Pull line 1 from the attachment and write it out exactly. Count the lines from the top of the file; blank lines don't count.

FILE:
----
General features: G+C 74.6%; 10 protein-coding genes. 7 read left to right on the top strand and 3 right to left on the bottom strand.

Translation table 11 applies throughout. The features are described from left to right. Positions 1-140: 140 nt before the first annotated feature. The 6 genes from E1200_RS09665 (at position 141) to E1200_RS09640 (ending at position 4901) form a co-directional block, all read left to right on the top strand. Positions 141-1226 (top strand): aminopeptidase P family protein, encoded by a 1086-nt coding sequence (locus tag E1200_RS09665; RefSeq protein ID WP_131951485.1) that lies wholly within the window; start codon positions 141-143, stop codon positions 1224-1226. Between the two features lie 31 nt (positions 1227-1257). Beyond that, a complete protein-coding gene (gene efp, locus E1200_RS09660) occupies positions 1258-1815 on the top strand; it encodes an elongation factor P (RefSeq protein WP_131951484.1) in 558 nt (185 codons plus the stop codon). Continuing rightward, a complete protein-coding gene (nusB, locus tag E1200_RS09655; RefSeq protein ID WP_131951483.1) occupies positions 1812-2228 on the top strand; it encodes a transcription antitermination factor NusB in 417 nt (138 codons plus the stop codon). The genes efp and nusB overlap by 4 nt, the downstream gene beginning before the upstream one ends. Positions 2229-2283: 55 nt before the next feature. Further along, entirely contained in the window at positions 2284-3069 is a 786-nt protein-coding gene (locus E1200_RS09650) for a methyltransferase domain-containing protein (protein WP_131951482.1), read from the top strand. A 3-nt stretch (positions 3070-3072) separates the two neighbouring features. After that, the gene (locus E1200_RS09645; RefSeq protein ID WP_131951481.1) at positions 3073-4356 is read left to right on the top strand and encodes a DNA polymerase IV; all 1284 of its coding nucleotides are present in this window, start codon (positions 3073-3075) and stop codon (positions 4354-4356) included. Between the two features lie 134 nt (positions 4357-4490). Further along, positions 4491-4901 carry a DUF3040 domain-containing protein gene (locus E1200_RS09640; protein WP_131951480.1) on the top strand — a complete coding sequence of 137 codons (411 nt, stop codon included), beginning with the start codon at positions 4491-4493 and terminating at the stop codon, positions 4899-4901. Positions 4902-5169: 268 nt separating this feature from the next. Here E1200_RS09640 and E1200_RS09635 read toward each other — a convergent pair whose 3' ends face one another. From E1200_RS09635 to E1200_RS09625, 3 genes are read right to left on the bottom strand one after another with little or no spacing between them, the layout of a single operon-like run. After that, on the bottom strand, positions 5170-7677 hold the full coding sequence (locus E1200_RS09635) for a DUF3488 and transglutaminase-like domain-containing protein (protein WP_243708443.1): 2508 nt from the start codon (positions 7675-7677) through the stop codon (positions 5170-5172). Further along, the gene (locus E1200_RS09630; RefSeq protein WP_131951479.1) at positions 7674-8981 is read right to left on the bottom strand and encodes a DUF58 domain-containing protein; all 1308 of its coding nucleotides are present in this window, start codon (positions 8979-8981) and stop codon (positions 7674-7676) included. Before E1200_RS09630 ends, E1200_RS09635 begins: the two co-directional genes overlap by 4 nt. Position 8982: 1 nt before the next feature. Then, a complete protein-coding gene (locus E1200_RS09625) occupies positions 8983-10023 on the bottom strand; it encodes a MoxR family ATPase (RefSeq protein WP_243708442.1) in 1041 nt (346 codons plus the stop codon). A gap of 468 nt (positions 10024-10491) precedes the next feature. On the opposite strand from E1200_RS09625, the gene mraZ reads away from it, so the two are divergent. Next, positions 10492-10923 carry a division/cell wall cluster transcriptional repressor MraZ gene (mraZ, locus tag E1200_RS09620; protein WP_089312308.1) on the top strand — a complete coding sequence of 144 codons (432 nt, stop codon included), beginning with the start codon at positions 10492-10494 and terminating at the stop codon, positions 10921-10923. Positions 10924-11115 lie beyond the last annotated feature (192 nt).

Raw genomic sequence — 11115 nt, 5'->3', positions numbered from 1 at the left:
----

General features: G+C 74.6%; 10 protein-coding genes. 7 read left to right on the top strand and 3 right to left on the bottom strand.